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Next: Division Up: Arithmetic and Logical Operations Previous: Addition and Subtraction


The rules for binary multiplication are:


In truth table form, the multiplication of two bits, a x b is:


Observe that a x b is identical to the logical and operation.

Multiplication of two unsigned binary numbers, X and Y, can be performed using the longhand algorithm:

Y:   1011
X:  x 101
 + 1011

Note that the 0 bits in X contribute a 0 to the product, while the 1 bits in X contribute Y shifted left to align with the corresponding bit in X.

The basis for the longhand algorithm can be understood from the binary representation for unsigned integers. Let X and Y be unsigned n+1 bit integers:



The product XY is given by:




Each nonzero bit in X contributes a term consisting of Y multiplied by a power of 2.

The product of two unsigned n bit numbers can require up to 2n bits since


Overflow occurs when the product is larger than n bits.

The longhand multiplication algorithm for n bit unsigned integers can be implemented using n bit addition. Observe that the least significant bit is determined by the first term in the sum. This bit can be stored and the term can be shifted 1 bit to the right in preparation for adding the next term. This process is then repeated n times for n bits.

The longhand algorithm in SAL is:

#       A SAL program to multiply two positive integers using addition and
#       logical operations.  No overflow checking is performed.
X:      .word    # first number to multiply
Y:      .word    # second number to multiply
S:      .word    # the partial sum of products
I:      .word    # bit counter
X0:     .word    # rightmost bit of X
Pi:     .word    # i-th bit of product
P:      .word    # product X times Y

        move    I, 32            # initialize counter
        move    S, 0             # initialize partial sum
        move    P, 0             # initialize result
        get     X                # input multiplier
        get     Y                # input multiplicand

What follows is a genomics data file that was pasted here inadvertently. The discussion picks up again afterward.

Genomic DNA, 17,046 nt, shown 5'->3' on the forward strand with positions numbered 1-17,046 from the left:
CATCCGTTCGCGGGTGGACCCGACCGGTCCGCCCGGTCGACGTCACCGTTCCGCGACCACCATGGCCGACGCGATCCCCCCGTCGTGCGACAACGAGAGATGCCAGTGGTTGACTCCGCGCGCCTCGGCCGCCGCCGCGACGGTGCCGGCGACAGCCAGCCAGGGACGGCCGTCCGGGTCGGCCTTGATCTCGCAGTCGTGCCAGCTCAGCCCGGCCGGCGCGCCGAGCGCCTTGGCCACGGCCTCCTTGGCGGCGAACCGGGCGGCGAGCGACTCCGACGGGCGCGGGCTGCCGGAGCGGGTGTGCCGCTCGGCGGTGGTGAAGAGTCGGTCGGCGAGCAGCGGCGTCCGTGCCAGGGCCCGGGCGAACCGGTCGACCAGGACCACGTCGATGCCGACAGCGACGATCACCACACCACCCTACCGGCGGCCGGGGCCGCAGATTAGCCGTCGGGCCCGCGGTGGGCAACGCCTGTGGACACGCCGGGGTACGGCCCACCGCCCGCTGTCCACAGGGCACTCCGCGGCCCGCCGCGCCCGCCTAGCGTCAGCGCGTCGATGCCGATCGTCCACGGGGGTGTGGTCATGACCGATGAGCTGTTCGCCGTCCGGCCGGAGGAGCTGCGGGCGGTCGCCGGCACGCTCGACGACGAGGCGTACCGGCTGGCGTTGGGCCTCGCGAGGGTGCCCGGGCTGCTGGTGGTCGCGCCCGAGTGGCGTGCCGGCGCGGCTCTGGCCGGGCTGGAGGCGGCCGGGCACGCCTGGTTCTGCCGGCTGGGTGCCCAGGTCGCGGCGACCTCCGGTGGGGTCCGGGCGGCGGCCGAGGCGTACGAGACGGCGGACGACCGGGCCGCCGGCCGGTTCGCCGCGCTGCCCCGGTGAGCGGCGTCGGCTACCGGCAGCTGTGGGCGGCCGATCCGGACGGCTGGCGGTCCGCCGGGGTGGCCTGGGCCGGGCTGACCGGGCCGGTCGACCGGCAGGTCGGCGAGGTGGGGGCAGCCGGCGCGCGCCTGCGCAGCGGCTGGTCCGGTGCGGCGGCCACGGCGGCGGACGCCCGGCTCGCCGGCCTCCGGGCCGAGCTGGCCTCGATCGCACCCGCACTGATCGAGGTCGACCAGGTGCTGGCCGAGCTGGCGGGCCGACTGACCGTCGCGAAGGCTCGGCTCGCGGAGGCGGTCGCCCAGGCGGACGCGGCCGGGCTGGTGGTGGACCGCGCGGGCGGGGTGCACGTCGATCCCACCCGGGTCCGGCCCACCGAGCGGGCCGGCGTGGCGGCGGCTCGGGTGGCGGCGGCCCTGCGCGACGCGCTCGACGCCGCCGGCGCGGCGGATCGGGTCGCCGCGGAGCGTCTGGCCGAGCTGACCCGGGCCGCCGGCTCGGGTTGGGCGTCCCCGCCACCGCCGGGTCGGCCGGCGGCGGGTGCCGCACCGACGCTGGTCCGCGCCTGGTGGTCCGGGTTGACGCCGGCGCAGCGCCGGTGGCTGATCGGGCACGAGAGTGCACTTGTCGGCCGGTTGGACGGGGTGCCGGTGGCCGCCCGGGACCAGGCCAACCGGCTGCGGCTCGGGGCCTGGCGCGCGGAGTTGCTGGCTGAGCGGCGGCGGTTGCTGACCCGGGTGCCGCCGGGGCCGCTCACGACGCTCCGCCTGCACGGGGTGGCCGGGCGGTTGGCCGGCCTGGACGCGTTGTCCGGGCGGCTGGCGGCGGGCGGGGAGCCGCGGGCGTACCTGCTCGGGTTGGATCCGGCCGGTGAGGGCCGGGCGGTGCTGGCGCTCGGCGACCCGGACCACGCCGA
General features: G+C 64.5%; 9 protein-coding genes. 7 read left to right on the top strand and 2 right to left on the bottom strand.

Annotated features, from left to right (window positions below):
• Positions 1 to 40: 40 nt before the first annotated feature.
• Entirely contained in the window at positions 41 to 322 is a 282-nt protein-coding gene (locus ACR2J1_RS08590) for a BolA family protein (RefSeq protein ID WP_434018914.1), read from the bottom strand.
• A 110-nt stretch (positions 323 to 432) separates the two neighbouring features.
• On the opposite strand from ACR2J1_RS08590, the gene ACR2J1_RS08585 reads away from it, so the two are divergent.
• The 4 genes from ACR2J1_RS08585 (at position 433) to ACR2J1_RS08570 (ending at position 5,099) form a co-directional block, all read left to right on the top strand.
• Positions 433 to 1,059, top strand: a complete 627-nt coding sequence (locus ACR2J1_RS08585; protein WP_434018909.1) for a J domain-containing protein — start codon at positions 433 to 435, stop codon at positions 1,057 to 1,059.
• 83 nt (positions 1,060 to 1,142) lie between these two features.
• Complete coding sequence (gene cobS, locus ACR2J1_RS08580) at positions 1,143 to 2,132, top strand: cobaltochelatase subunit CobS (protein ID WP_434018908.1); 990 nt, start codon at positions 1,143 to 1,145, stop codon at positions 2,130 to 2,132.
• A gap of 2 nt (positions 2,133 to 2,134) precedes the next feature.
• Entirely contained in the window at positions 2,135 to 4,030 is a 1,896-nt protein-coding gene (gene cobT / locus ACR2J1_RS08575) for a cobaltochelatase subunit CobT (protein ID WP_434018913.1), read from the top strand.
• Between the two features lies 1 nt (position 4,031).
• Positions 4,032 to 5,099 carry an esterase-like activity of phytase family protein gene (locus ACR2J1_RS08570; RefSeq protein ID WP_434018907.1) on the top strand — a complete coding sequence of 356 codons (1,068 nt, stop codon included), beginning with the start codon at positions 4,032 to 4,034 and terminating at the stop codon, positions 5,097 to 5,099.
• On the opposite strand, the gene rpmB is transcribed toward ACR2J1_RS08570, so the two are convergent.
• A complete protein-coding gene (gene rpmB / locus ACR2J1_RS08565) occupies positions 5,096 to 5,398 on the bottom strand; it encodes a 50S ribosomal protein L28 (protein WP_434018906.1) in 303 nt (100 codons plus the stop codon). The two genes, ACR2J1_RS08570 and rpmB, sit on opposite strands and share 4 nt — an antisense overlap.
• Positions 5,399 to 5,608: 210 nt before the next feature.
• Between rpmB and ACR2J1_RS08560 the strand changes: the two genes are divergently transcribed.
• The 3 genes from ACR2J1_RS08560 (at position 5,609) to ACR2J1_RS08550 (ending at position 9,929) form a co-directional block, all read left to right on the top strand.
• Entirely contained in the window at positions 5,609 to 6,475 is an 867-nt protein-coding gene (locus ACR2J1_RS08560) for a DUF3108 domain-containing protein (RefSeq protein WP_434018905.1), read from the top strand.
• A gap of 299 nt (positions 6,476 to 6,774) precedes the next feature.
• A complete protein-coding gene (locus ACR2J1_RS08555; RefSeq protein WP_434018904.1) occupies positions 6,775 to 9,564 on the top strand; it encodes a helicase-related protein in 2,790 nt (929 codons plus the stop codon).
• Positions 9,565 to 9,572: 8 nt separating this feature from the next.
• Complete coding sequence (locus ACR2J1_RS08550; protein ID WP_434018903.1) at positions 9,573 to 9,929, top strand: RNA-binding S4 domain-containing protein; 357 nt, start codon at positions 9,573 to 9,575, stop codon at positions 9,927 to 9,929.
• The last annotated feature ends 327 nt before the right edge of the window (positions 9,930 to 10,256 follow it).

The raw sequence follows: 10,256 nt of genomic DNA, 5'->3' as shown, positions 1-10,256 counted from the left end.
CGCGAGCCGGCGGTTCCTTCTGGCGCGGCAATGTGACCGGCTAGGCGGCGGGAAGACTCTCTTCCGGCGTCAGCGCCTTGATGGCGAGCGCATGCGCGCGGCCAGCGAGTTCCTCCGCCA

loop:   and     X0, X, 1         # mask rightmost bit of X
        srl     X, X, 1          # shift X right 1 bit
        beqz    X0, shift        # if x0=0, shift and get next bit
        add     S, S, Y          # add Y to partial sum
shift:  and     Pi, S, 1         # mask rightmost bit of sum
        or      P, P, Pi         # store the bit in P
        srl     S, S, 1          # clear sum bit from S
        ror     P, P, 1          # rotate P right 1 bit
        sub     I, I, 1          # decrement shift counter
        bgtz    X, loop          # repeat if X nonzero
        or      P, P, S          # combine partial sum/result
        ror     P, P, I          # final shift
        put     P                # output product

To avoid multiplicative overflow, two 32 bit integers may be multiplied to produce a 64 bit product in two 32 bit words, HI and LO, which hold the most and least significant 32 bits of the product, respectively.

In the HI/LO algorithm, multiplication is performed after splitting the 32 bit numbers to be multiplied into 16 bit HI/LO pairs and performing 32 bit multiplication on the pairs.

An implementation of the HI/LO algorithm in C language is shown below:

The 64 bit HI/LO algorithm may also be implemented in SAL:

The algorithm works without modification for a negative multiplier and a positive multiplicand. It can be extended to work for 2's complement integers. To multiply two negative numbers or a positive multiplier and negative multiplicand, two approaches are possible:

  1. Convert negative numbers to positive, multiply positive numbers and then convert result to correct sign.
  2. Sign extend both numbers to 64 bits and perform 64 bit multiplication. The correct result will be found in the least significant 64 bits of the product.

An example of method #2 applied to 4-bit 2's complement integers is shown below. The 4-bit integers 1101 (-3) and 0110 (6) are sign extended to 8 bits before multiplication. The correct result (-18) is found in the rightmost 8 bits.

         11111101 (-3)
       x 00000110 (6)
+ 00000000
         11101110 (-18)

next up previous
Next: Division Up: Arithmetic and Logical Operations Previous: Addition and Subtraction

CS 301 Class Account
Thu Nov 5 12:25:05 AST 1998